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Public-school losses: private schools' gain

As public school teachers face what may be the longest string of layoffs ever, the private sector gets a boost. Transport and janitorial contractors, online tutoring companies, and private schools are among those seeing a more talented workforce or an uptick in business.

By Mary Helen MillerCorrespondent / August 8, 2011

Incoming fifth-graders get language, reading, and math lessons in a library in Gary, Ind. Many other summer programs in the district have been canceled due to budget constraints.

Stephanie Dowell / The Post-Tribune / AP / File

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If there's a silver lining to the unprecedented teacher layoffs now taking place in America's public schools, it lies in places like Baylor School, a private school for sixth- through 12th-graders in Chattanooga, Tenn.

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The applicant pool to teach at Baylor has become larger and stronger, says Scott Dering, the school's dean of academics. Even though four of his new hires haven't started teaching yet, he is already bragging about them.

"We're getting an all-star team of public school teachers," Mr. Dering says.

For the first time since the government began keeping track in 1955, the number of workers in America's public schools has fallen two school years in a row. And it's likely that the 2011-12 school year will mark a third year of decline, perhaps the biggest so far. For instance, the state of New York, which lost about 10,000 public education employees in the past two years, will lose another 12,000 or so in the coming school year, according to New York State United Teachers, a federation of education employee unions.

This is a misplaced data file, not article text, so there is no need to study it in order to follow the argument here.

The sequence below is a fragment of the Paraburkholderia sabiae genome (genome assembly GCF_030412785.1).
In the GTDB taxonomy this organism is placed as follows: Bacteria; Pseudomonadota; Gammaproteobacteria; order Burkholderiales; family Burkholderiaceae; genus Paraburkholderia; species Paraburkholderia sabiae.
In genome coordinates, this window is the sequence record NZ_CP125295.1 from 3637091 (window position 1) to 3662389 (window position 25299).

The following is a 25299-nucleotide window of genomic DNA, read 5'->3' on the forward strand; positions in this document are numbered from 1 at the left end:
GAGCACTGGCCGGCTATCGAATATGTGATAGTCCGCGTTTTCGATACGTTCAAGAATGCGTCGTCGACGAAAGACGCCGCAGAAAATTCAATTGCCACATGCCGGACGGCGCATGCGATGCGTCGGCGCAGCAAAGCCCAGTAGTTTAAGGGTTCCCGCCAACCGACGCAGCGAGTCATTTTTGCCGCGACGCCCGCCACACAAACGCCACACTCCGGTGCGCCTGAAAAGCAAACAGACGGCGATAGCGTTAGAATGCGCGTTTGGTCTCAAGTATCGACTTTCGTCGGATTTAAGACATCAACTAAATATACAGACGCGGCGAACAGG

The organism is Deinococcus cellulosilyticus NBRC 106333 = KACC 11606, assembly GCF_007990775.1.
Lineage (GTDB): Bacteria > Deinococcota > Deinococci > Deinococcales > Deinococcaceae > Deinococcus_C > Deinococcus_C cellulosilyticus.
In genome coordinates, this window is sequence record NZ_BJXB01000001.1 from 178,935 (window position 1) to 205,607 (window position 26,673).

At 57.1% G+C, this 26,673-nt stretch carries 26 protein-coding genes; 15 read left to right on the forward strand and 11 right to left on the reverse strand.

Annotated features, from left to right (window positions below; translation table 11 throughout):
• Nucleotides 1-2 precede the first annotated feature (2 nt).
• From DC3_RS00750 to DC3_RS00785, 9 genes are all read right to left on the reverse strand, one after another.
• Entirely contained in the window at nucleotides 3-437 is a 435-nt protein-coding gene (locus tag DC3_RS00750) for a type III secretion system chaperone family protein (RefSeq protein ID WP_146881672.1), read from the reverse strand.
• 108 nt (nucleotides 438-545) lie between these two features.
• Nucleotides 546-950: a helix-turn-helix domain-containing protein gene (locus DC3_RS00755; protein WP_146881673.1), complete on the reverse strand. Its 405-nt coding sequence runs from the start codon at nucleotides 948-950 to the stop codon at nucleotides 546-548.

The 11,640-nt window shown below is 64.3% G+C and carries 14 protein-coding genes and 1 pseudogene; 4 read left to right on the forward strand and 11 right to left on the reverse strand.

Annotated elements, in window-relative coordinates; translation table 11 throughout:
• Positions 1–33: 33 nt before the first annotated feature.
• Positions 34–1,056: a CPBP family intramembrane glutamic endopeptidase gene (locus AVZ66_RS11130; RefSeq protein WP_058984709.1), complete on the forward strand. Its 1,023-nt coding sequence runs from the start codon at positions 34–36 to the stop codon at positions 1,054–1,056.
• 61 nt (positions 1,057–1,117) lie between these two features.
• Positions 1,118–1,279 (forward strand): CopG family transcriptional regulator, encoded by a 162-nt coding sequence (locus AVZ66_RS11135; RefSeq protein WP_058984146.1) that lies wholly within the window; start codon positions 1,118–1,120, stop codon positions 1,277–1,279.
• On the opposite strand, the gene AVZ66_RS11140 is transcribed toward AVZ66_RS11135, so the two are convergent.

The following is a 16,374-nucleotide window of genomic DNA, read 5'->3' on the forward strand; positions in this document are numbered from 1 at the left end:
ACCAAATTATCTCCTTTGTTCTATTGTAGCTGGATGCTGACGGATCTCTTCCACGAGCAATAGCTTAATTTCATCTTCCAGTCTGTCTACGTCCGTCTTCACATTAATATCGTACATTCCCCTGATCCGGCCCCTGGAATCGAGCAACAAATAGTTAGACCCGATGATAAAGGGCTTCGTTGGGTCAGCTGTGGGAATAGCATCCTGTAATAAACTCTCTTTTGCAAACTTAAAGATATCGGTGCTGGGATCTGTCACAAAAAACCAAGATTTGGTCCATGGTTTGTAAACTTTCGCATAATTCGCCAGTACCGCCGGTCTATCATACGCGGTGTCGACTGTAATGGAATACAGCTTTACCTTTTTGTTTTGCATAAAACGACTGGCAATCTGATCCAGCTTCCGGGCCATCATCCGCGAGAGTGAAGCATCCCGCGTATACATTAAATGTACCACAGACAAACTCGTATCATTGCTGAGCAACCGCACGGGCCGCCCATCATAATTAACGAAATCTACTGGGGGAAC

Cuts in faculty mean bigger class sizes, fewer course offerings, and less individual attention for students. Public schools will struggle to maintain their education standards. But the loss of public school teachers may prove to be a boon for the private sector. While the number of public school workers dropped 2.6 percent between June 2009 and June 2011, the number of private education service workers has grown proportionately – 2.8 percent.

"Look at how the public sector is cutting back," says Peter Upham, executive director of The Association of Boarding Schools, based in Asheville, N.C. "Comparatively, our packages are more competitive."

Boarding schools have become more attractive, especially with the lure of free housing for teachers. Test-prep companies are on the rise, as are charter schools and online tutoring.

For instance, Tutor.com, a company that provides on-demand, online tutoring for K-12 and some college students, is increasing the number of school districts it contracts with. The number of people who want to work for the New York-based company has skyrocketed. In 2009, its waiting list of tutors ready to teach had about 4,400 people; now, it has more than 14,000.

"There's more general awareness that this [option] exists for teachers," says Jennifer Kohn, spokeswoman for Tutor.com. Most of its tutors are teachers who have left the classroom or those who want extra part-time work.

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